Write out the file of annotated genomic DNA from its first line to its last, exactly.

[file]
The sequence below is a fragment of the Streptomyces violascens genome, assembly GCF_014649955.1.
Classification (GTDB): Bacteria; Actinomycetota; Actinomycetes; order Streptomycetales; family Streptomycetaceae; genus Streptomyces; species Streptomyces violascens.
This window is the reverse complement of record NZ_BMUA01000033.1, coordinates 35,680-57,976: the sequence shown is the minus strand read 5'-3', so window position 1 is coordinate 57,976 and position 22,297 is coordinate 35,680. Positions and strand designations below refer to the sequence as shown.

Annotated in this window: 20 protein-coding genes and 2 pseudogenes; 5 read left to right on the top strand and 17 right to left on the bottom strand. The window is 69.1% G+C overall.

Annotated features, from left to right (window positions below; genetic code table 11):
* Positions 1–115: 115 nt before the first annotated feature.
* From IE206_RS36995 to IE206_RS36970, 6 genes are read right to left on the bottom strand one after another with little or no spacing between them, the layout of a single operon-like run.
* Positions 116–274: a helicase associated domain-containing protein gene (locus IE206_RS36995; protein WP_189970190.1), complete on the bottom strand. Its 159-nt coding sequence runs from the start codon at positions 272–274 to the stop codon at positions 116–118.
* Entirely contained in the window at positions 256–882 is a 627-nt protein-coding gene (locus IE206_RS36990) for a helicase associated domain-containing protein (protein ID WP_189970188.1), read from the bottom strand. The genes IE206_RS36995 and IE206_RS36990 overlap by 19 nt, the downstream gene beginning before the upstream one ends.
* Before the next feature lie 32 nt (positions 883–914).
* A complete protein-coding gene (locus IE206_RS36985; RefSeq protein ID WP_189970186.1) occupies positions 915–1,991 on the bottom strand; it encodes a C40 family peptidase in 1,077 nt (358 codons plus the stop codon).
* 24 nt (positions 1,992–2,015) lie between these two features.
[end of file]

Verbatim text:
The sequence below is a fragment of the Streptomyces violascens genome, assembly GCF_014649955.1.
Classification (GTDB): Bacteria; Actinomycetota; Actinomycetes; order Streptomycetales; family Streptomycetaceae; genus Streptomyces; species Streptomyces violascens.
This window is the reverse complement of record NZ_BMUA01000033.1, coordinates 35,680-57,976: the sequence shown is the minus strand read 5'-3', so window position 1 is coordinate 57,976 and position 22,297 is coordinate 35,680. Positions and strand designations below refer to the sequence as shown.

Annotated in this window: 20 protein-coding genes and 2 pseudogenes; 5 read left to right on the top strand and 17 right to left on the bottom strand. The window is 69.1% G+C overall.

Annotated features, from left to right (window positions below; genetic code table 11):
* Positions 1–115: 115 nt before the first annotated feature.
* From IE206_RS36995 to IE206_RS36970, 6 genes are read right to left on the bottom strand one after another with little or no spacing between them, the layout of a single operon-like run.
* Positions 116–274: a helicase associated domain-containing protein gene (locus IE206_RS36995; protein WP_189970190.1), complete on the bottom strand. Its 159-nt coding sequence runs from the start codon at positions 272–274 to the stop codon at positions 116–118.
* Entirely contained in the window at positions 256–882 is a 627-nt protein-coding gene (locus IE206_RS36990) for a helicase associated domain-containing protein (protein ID WP_189970188.1), read from the bottom strand. The genes IE206_RS36995 and IE206_RS36990 overlap by 19 nt, the downstream gene beginning before the upstream one ends.
* Before the next feature lie 32 nt (positions 883–914).
* A complete protein-coding gene (locus IE206_RS36985; RefSeq protein ID WP_189970186.1) occupies positions 915–1,991 on the bottom strand; it encodes a C40 family peptidase in 1,077 nt (358 codons plus the stop codon).
* 24 nt (positions 1,992–2,015) lie between these two features.